But nations with booming economies need to be fed, the cafes needed waiters, the mechanics needed assistants to get errands, the soil needed farmers or day-laborers, the housewives needed "coiffeuses" and "femmes de menage", the children needed "nounous" and the list goes on. Small jobs, paid by day or by the hour, temporary ones to help the middle class remain in its keeping up with the Joneses bubble.
To quote the tagline from Mathieu Kassovitz's "La Haine" (the hate) movie: Jusqu'ici tout va bien (up till now all is well).
Except, of course, this is a direct implication that, from this point on - as they say in casinos - "rien ne va plus" (nothing is accepted further on).
To keep their economy afloat, laborers - mostly Muslim, uneducated - were "imported" from (some at the time not former) colonies. Algeria, Tunis, the Maghreb in general, even Lebanon - but Lebanese going to France were mostly Christian and educated so they were more like 16eme arrondissement kind of gentrified people as opposed to HLM-dwelling sub-entities.
Naturally, the workers started bringing in their families bit by it, wives (some wearing headscarves or other religious ornaments) with little or no education and different values and lifestyles than the ones they were expected to cater for in the city for the households they became "femme de menage" for.
These people were exotic entities, add ons to the general scheme of things.
Sure, "madame" would give Aicha old clothes or those her own children outgrew, they would bring her "un petit quelque chose" from their travels. But underneath it all, despite (or because of) hits such as "Djemila des Lilas" by Jean Luc Lahaye, "Les Musulmanes" by Michel Sardou or "Le P'tit Beur" (beur being the slang appellation of people coming from the Maghreb region) by Rachid making the crossover success (the Jean-Jacques Goldman penned hit for Cheb Khaled "Aicha" came much much later and does not count in the same social context), it was still the talk about exotic entities, from a different land, with a mindset of their own, still seen from a colonialist eye - with exceptions such as top lawyer Gisele Halimi or multi-awarded actress Isabelle Adjani being celebrated for being non-threatening exceptions as opposed to rules.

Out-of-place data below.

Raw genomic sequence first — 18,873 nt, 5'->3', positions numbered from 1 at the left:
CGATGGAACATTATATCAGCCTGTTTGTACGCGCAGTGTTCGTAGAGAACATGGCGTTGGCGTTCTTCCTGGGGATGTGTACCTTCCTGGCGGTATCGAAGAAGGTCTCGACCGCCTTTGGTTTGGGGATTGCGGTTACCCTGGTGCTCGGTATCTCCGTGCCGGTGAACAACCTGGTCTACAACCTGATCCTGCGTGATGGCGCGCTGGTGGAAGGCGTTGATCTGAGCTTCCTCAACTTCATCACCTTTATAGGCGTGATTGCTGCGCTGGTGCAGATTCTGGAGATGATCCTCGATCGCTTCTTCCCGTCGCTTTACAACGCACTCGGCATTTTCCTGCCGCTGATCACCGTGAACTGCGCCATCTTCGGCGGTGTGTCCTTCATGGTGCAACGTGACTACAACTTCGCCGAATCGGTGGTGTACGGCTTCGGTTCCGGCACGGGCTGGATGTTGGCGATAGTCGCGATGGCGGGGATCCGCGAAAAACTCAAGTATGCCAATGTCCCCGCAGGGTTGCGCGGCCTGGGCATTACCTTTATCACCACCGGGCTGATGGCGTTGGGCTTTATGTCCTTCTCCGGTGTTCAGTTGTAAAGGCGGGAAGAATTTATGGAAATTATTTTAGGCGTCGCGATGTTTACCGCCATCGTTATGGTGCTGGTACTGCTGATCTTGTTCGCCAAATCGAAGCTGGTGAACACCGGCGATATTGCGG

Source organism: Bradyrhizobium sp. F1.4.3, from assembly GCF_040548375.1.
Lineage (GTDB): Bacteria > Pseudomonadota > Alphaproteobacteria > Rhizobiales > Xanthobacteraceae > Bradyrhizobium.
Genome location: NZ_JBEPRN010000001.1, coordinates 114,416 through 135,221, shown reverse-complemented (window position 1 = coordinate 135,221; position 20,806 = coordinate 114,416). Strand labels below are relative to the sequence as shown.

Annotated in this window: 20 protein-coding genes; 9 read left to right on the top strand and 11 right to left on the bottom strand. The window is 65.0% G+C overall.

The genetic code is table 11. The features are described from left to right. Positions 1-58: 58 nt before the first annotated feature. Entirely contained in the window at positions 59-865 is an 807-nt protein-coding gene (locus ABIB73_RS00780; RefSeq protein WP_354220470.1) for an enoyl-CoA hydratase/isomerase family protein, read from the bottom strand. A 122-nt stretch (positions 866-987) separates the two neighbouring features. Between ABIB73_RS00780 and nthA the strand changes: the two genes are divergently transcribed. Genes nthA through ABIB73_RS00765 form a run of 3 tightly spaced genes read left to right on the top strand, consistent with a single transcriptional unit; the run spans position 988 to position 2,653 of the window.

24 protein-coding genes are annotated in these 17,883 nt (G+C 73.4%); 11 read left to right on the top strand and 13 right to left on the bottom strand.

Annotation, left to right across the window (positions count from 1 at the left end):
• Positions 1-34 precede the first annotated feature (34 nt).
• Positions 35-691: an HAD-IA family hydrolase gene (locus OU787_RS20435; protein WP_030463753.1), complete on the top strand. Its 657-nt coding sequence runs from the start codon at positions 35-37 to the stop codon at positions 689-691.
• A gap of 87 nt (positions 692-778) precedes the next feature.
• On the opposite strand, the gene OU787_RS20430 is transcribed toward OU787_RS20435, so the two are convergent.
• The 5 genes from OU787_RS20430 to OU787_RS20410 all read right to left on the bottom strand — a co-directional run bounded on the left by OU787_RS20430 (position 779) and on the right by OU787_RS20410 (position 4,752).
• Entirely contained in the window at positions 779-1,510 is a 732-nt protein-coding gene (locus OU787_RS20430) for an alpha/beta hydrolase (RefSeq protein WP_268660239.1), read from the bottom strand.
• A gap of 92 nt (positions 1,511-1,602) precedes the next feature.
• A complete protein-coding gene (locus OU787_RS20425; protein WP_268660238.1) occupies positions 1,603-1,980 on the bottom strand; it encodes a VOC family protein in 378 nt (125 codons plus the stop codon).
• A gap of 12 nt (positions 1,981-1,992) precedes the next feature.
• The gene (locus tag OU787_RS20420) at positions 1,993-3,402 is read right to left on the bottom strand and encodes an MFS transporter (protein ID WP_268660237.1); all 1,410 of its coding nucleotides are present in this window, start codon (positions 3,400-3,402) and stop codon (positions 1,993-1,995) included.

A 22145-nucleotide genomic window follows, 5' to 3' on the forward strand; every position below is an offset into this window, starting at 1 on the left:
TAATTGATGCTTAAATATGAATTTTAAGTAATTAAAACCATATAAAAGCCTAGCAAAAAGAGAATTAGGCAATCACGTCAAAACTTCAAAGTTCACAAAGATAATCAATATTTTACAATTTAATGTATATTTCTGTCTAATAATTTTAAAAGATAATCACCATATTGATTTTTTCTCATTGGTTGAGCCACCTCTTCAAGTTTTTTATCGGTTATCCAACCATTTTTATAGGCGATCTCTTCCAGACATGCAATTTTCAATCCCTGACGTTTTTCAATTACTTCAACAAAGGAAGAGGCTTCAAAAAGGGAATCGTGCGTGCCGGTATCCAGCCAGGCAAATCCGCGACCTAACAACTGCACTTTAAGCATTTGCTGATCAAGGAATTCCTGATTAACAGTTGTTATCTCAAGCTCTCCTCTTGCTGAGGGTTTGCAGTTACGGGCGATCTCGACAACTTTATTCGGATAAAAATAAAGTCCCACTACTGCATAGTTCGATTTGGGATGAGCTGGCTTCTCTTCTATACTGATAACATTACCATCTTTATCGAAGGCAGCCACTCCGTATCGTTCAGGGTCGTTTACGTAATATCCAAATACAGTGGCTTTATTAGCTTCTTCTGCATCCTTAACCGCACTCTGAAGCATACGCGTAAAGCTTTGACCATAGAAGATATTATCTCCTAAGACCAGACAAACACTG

You might find it shocking but a friend of mine, a French with Algerian roots, now a very famous jewelry designer, was taught at school not long ago that she should have "vocational training" with being hairdresser as the utmost she can hope for in getting.
And then - with the economy worsening - cracks in the edifice started to show. Front National (ultra right wing French party) head Jean-Marie le pen made it to the second round of the presidential ballots in 2002, merely four years after the French national team won the Mondial football tournament (which France hosted) to exhilarated chants of "black, blanc, beur" (black, white, Maghreb-originated) instead of the "bleu, blanc, rouge" (blue, white, red - the colors of the French flag) as the usual national chant.
Of course, the culmination of the ever-growing split was Nicolas Sarkozi (then internal affairs minister and later president of the French republic) called the rioters in 2005 (mostly Maghrebin-descendent from the "banlieues") "racaille" (scum - basically).
No need to tell you what world we live in today, and how France - or Europe at large - is having an identity crisis. But let me remind you, it all started when cheap labor was imported from French colonies so that "papa's garagiste" would have a teaboy and maman would have a "lessiveuse".